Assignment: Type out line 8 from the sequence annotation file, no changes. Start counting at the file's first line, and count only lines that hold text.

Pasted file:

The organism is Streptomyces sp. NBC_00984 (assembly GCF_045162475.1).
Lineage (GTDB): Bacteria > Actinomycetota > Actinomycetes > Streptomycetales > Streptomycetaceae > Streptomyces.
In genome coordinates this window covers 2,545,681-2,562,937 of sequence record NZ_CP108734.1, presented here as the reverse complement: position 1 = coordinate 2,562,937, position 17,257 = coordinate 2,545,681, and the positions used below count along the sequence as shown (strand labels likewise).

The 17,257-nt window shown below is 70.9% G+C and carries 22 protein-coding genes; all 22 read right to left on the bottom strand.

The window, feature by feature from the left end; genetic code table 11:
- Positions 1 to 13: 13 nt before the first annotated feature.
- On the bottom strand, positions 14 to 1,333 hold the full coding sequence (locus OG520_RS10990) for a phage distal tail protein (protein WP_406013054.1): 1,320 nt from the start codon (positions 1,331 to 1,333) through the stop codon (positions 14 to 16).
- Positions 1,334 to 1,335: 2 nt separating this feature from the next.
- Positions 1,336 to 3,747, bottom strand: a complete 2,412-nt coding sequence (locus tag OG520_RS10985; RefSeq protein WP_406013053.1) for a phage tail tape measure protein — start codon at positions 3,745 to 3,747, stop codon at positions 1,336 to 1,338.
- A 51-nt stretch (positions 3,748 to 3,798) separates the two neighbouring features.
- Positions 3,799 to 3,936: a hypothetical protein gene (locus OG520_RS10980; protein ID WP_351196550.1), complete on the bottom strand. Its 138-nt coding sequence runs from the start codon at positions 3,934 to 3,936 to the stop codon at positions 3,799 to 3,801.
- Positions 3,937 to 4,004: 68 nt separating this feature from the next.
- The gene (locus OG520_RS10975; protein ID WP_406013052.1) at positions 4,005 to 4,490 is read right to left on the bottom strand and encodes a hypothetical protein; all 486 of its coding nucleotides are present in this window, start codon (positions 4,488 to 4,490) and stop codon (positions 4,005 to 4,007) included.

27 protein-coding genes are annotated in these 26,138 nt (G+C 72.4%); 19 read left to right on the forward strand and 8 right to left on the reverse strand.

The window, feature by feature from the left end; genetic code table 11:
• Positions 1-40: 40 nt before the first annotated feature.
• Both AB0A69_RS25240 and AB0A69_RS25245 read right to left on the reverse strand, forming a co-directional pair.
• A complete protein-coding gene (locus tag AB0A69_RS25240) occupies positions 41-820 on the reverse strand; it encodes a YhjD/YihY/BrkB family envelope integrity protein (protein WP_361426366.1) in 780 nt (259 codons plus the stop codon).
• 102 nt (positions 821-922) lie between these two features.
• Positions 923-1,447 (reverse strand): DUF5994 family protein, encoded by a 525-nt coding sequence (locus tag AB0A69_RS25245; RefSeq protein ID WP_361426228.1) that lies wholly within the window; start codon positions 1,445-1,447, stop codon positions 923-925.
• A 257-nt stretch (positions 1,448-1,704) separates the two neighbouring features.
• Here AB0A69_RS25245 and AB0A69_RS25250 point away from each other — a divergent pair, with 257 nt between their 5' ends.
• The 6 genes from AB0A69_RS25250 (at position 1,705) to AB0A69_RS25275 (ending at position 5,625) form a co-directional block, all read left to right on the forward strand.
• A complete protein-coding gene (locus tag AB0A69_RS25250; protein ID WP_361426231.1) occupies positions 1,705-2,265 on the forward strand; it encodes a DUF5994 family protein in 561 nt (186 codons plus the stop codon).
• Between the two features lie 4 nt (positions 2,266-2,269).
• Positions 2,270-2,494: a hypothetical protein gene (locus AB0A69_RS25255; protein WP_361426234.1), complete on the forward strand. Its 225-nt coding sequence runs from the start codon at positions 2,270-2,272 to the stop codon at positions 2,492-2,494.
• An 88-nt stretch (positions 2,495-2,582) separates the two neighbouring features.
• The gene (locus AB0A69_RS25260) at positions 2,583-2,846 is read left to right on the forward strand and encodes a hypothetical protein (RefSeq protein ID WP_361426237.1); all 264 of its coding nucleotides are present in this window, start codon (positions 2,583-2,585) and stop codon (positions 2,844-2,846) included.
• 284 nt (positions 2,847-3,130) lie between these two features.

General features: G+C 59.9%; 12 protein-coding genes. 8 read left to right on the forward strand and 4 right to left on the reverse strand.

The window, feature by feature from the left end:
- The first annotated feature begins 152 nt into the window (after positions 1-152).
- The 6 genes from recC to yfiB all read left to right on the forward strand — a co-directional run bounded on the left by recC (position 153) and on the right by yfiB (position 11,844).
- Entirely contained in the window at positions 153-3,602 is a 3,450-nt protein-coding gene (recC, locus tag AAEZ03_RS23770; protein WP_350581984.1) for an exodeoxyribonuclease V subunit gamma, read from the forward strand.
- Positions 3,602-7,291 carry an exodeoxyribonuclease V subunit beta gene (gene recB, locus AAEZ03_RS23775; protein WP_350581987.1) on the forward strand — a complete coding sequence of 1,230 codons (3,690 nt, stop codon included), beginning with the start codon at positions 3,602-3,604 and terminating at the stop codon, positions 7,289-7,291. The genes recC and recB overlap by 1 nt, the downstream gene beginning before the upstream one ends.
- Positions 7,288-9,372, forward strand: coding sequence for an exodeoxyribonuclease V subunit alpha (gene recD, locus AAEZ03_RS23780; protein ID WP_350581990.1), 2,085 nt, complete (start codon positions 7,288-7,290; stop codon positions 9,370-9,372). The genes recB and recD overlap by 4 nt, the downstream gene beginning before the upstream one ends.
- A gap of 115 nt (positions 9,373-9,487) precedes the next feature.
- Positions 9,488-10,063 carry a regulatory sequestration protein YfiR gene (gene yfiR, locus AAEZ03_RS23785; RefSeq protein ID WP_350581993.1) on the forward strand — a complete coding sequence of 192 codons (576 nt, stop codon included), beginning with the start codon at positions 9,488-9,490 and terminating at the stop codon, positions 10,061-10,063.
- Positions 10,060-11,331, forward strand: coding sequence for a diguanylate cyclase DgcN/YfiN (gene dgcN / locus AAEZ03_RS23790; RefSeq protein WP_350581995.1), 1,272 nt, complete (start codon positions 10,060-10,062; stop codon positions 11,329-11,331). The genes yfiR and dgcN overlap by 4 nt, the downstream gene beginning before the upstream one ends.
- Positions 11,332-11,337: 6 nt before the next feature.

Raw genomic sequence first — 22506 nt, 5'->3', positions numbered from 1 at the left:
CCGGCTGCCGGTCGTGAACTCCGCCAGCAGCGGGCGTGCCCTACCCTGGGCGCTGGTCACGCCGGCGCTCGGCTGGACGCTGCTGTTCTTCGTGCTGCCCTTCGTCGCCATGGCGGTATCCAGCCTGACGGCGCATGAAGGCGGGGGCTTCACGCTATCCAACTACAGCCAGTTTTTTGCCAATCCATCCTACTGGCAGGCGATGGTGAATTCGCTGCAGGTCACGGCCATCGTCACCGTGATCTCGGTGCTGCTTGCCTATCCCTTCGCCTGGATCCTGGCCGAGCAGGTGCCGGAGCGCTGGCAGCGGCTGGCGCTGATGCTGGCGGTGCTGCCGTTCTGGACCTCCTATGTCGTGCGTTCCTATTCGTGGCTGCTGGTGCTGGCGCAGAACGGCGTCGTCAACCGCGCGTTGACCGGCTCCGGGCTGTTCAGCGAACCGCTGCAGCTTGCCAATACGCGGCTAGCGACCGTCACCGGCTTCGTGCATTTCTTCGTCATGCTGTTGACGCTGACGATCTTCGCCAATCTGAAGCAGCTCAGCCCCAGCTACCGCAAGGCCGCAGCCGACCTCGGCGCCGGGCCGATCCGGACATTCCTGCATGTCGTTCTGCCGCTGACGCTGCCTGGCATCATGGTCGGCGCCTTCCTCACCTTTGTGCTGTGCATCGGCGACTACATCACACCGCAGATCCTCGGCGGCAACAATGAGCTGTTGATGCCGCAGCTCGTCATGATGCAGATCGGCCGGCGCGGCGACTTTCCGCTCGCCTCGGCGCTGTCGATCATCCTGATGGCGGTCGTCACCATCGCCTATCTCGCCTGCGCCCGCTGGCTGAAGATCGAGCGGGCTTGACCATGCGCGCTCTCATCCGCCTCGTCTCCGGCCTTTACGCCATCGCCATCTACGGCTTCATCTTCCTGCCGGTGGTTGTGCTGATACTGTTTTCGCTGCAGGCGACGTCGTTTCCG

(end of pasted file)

- Positions 1,334 to 1,335: 2 nt separating this feature from the next.